Model year 1994. Carrera 4 Wide-Body for the U.S. Technically there is really no difference between the Carrera 4 Wide-Body and his RoW counterpart. At the front there are the for America usual black impact absorbers beside the fog lights, the frontfenders lack the side indicators, the rear bumper is equipped with the center piece with a small plate section and in the back window of a large third brake light is integrated. Significant differences, it is generally provided in the factory standard equipment.
This was the last generation Targa with traditional removable Targa roof (till 991). The Carrera 4 Targa outsold the Carrera 2 Targa by 2x, making the 4 Targa much rarer and more collectible. In all, only 1,329 units were made. Overall, the Carrera 4 packed almost the same technical specifications as the Carrera 2 model. The Targa top was quite a project to take off (compared to the simple and fast cabriolet process) so be prepared to garage it all the time or spend 20 minutes every time you want to enjoy open top fun.
Porsche added the rear wheel drive Carrera 2 variant to the range in 1990. It was developed alongside the 964 Carrera 4, Porsche waited a year to release the Carrera 2 as a 1990 model year car. Like the Carrera 4, the Carrera 2 was available as a coupé, Targa or Cabriolet. Think of the cabriolet as a C2 coupe but with a fabric roof and more fun and you are right on the money. It was popular amongst buyers, particularly in the United States, with a total of 11,013 units sold, making it the third most popular 964 model.
Porsche added the rear wheel drive Carrera 2 variant to the range in 1990. It was developed alongside the 964 Carrera 4, Porsche waited a year to release the Carrera 2 as a 1990 model year car. Like the Carrera 4, the Carrera 2 was available as a coupé, Targa or Cabriolet. Overall, the Carrera 2 packed almost the same technical specifications as the Carrera 4 model. The engine was the same 3.6 liter unit which produced 250 horsepower and a maximum speed of 162 mph. Looked like C4 but was 200 lb lighter and more fun to drive.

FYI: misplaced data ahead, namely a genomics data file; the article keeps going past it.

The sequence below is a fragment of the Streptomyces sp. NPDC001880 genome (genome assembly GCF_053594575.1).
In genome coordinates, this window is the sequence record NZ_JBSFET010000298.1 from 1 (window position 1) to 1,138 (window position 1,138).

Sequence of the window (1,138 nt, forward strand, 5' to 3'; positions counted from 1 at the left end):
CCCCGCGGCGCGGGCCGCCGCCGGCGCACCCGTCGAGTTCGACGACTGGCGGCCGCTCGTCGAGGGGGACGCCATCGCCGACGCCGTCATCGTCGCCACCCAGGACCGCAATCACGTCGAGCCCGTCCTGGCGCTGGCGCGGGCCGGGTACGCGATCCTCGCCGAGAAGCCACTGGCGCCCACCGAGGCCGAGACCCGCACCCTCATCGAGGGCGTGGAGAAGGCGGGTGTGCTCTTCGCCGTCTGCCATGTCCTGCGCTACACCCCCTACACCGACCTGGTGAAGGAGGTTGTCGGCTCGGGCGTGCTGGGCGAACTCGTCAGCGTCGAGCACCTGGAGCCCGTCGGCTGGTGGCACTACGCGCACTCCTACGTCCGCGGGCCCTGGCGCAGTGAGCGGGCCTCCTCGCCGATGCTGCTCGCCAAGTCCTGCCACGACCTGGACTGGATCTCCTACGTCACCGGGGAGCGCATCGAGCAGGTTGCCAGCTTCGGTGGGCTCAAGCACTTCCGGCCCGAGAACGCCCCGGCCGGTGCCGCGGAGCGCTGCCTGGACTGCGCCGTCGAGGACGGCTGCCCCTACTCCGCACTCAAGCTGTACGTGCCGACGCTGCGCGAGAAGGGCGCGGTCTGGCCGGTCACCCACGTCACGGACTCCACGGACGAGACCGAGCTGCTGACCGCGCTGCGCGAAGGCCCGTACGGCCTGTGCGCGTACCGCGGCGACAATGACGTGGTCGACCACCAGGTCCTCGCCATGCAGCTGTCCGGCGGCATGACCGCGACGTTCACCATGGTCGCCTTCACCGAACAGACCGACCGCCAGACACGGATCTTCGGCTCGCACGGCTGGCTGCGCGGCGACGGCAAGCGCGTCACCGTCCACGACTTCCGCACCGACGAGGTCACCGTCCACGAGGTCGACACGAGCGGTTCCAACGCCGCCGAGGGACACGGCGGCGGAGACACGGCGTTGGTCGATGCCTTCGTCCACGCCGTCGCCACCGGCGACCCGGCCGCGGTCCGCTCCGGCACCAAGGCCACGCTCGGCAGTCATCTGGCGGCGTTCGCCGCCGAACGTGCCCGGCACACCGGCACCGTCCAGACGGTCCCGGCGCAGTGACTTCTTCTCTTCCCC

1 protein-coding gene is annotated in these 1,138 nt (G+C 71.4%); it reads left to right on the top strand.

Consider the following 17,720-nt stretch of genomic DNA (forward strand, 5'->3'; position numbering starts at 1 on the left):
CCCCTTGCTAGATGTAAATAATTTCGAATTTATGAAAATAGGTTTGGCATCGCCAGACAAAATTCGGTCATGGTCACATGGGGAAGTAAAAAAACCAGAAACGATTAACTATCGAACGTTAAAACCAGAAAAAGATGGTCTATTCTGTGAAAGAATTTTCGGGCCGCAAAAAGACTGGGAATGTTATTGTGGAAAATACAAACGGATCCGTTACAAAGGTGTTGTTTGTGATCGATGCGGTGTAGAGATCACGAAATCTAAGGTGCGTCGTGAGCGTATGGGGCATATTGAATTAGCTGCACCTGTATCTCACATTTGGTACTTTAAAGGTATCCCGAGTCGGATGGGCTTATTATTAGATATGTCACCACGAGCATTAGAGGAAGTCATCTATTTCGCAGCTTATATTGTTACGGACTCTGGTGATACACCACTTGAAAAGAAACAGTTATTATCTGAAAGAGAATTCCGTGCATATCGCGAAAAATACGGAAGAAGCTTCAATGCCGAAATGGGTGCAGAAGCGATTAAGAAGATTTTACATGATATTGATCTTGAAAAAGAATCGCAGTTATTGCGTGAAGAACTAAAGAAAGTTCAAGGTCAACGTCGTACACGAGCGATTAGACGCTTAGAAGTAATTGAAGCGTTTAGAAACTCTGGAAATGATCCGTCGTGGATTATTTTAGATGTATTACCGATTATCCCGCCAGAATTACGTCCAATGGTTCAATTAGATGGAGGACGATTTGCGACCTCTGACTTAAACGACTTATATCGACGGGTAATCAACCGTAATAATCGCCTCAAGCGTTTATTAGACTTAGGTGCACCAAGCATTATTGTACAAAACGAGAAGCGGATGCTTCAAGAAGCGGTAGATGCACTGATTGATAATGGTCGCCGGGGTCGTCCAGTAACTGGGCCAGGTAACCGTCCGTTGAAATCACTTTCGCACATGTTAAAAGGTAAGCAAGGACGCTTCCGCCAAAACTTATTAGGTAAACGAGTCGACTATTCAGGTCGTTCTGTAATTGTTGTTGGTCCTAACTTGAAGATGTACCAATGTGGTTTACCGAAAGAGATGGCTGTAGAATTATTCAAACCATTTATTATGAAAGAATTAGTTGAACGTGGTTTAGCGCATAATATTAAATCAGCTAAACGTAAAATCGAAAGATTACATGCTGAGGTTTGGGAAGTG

Porsche is doubling the driving fun to be had from the new 911 Carrera by putting a Cabriolet alongside the Coupé. The debut of the new generation of the sports car classic is being followed only a few months later by the open-top models of the 911 Carrera and 911 Carrera S in the new 911 design. What the Coupé began with the new aluminium-steel body, the Cabriolet continues with the all-new, unique hood: As a result, the typical 911 roof line is initially retained in its entirety.
The Type 964 911 first launch with an all wheel drive model. It was a serious investment by Porsche in updating the chassis and tech platform. The 964 Carrera 4 was powered by the M64/01 3.6 liter flat six engine, developing 250 bhp and 229 ft/lbs of torque. The objective of the C4’s all-wheel-drive system was not only to provide improved traction but also better handling, especially in the wet and on slippery surfaces. The system sends power front/back in a 31:69 ratio because a 50:50 split would have made the 964 feel like a front-wheel-drive car.
Everything you need to know about the 991.1 Turbo S Cab comes from Car and Driver test results. "Launch control puts the computer in charge and sends the 3741-pound Turbo S Cab to the far side of 60 mph in just 2.8 seconds. A quarter-mile that nearly breaks into the 10s—11.1 seconds at 124 mph—attests to how serious this car gets when provoked. We saw 1.0 g on the skidpad and a stopping distance of 151 feet, both strong numbers abetted by the hilariously staggered Pirelli P Zeros (245/35 in front, 305/30 in back)". This is in a comfortable, all-wheel drive, grand touring convertible.